Can You Use Salt Water In A Fiberglass Pool?

Saltwater swimming pools have been gaining popularity over the years, and for good reason. They’re easy to maintain, which means they’re cheaper in the long run, and the installation process is practically the same as that of traditional chlorine pools. But can you use salt water in a fiberglass pool?

It’s safe to use saltwater in a fiberglass pool because the material is corrosion-resistant. However, the saltwater may corrode other pool fixtures and features, so you have to make sure they are protected, and that you’re using a saltwater generator that’s effective and doesn’t over-treat.

Let’s take a look at the various considerations to make if you’re thinking of having a saltwater fiberglass pool on your property. If you purchased a saltwater generate for use in a pool, it almost certainly does all the things to prevent over-treating without you having to think about it or life a finger. That said, pools are so expensive that it’s good to know what’s going on, even if your attention isn’t needed right away to manage something.

Salt Water vs. Chlorine

Tiled fiberglass pool

A saltwater pool is a perfect alternative to conventional chlorine pools. The water in such conventional pools is normally balanced using chlorine tablets or liquid chlorine.

Other parameters that require adjustment include calcium hardness, pH, and alkalinity. Saltwater pools must also be balanced using the same chemicals, with the exception of chlorine. Your saltwater pool may even need some pool shock once in a while.

Rather than depending on chlorine bought from a store, however, a saltwater pool creates its own chlorine through electrolysis. All you have to do is add pool-grade salt (on Amazon) to your chlorine generator, which runs the saltwater through two electrodes that electrolyze it to generate chlorine.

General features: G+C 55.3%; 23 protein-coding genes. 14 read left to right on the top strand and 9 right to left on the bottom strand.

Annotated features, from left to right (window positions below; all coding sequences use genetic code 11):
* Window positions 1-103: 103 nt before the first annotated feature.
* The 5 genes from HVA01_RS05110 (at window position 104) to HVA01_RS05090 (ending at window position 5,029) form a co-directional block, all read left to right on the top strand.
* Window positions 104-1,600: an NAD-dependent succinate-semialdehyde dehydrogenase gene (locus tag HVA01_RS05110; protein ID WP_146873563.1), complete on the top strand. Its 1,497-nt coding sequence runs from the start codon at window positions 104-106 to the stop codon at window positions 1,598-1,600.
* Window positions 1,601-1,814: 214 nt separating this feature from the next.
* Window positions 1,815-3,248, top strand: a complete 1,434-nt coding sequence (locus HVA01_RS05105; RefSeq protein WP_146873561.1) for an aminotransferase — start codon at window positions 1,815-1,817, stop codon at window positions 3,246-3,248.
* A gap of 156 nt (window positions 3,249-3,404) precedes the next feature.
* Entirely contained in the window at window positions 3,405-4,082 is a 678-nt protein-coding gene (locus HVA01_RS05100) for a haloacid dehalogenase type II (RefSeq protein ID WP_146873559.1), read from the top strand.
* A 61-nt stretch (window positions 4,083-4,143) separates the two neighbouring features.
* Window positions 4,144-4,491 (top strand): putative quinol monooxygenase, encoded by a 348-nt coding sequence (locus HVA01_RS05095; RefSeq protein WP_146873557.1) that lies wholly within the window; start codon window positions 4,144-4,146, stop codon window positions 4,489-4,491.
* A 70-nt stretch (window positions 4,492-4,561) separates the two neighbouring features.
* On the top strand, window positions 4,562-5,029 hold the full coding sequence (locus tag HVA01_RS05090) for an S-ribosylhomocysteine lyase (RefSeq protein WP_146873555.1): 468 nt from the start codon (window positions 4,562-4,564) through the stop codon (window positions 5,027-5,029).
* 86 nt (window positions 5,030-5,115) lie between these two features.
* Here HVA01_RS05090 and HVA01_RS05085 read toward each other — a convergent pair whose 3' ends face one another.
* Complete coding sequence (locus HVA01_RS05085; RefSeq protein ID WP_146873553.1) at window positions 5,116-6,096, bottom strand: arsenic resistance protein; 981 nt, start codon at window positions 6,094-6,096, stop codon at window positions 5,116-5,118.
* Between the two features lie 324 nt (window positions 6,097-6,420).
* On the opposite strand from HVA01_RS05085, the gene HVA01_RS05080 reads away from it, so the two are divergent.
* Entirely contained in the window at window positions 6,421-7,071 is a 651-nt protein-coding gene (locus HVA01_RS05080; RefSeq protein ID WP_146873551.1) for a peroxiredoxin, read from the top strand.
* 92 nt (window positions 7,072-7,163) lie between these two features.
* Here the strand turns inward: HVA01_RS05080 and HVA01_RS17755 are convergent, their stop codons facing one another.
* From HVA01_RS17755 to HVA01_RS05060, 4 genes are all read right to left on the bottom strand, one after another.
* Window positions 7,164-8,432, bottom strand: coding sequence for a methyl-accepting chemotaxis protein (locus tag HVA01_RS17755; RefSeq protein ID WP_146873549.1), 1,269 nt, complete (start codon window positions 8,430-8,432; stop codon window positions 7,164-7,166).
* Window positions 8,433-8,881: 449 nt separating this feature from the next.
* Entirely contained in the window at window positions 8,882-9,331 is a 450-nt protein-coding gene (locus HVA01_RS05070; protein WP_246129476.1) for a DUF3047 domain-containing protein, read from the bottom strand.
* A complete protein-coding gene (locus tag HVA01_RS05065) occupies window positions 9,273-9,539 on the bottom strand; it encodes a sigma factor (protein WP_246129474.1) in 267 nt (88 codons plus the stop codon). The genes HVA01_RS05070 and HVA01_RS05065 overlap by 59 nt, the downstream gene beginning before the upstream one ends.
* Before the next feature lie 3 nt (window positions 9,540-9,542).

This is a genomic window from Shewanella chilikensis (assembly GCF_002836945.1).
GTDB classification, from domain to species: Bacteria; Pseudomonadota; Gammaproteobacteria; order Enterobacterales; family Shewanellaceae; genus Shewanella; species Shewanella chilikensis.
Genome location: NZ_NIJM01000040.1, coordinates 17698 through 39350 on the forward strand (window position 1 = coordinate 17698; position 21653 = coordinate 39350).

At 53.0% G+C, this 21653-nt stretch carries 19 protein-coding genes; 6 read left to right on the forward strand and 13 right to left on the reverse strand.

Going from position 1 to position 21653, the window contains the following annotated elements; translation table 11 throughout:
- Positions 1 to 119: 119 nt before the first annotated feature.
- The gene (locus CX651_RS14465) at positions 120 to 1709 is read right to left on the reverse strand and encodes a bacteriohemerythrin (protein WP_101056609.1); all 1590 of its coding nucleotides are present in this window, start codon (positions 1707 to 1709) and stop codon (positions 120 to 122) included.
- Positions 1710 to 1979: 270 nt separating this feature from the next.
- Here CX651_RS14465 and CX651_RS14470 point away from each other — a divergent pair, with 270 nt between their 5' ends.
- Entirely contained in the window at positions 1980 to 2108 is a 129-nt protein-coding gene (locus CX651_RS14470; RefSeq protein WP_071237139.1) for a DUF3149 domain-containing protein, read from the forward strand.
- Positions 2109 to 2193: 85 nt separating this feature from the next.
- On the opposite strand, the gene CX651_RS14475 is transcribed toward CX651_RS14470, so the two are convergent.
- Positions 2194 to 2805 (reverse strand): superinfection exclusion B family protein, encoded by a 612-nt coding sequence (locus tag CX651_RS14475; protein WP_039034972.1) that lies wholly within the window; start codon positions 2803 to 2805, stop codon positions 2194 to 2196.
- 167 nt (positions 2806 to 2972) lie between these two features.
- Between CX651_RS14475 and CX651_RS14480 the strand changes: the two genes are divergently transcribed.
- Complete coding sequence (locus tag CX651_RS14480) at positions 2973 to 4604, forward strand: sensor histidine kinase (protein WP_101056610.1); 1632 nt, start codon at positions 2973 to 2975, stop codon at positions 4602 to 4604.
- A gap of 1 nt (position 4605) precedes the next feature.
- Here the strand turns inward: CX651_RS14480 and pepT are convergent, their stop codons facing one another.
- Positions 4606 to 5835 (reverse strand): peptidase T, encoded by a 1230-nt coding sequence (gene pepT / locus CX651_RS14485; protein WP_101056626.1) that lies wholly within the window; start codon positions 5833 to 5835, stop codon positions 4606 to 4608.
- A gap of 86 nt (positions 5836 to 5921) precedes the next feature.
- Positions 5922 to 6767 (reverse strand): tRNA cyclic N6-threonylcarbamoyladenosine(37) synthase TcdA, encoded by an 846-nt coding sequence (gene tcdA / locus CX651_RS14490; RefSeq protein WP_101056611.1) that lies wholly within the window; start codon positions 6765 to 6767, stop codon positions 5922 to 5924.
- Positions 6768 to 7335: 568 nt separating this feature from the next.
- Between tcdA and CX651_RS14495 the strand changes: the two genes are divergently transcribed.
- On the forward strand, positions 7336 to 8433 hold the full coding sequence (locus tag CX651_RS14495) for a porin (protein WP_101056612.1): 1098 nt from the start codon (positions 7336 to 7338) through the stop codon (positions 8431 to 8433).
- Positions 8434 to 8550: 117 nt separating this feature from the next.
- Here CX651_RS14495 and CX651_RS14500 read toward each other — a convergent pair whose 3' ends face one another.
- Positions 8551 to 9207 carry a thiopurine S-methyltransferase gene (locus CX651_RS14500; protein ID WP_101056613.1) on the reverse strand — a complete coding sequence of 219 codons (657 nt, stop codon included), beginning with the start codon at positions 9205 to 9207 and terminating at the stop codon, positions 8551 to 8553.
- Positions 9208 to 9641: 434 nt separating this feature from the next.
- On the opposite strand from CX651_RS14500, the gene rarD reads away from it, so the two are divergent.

As you can see, a saltwater pool is also sanitized using chlorine, but the chlorine used in saltwater pools differs from that used in conventional pools. 

First, it is generated through electrolysis, and secondly, it contains fewer chloramines, which are associated with the chlorine feeling and smell in conventional chlorine pools. Saltwater pools are generally gentle on the body. They don’t cause the eye redness and respiratory irritation that affect some people after swimming in chlorine.

And one other thing – you’ll want to make sure you’re using a quality saltwater generator that is designed for pool use, and for a pool of your size as well. Take note of the features that a model like the Intex Saltwater System (on Amazon) has, and consider whether or not your saltwater generation setup is effective in your pool.

Can Salt Water Be Used in a Fiberglass Pool?

The short answer is yes. A fiberglass swimming pool is perfectly compatible with saltwater. This is unlike vinyl liner pools, which can be corroded by saltwater, especially those with metal parts that are in contact with the pool water.

Saltwater is one of the abrasive chemicals that can corrode and eat through metals. That’s why it affects the interior surfaces of gunite or concrete pools more so those with plasters within them.

Another bit of good news is that a saltwater fiberglass pool requires less work and less maintenance than other types of pools. For example, boats made of fiberglass last a long time in marine water because this material is known to hold up well against the various substances found in sea or ocean water.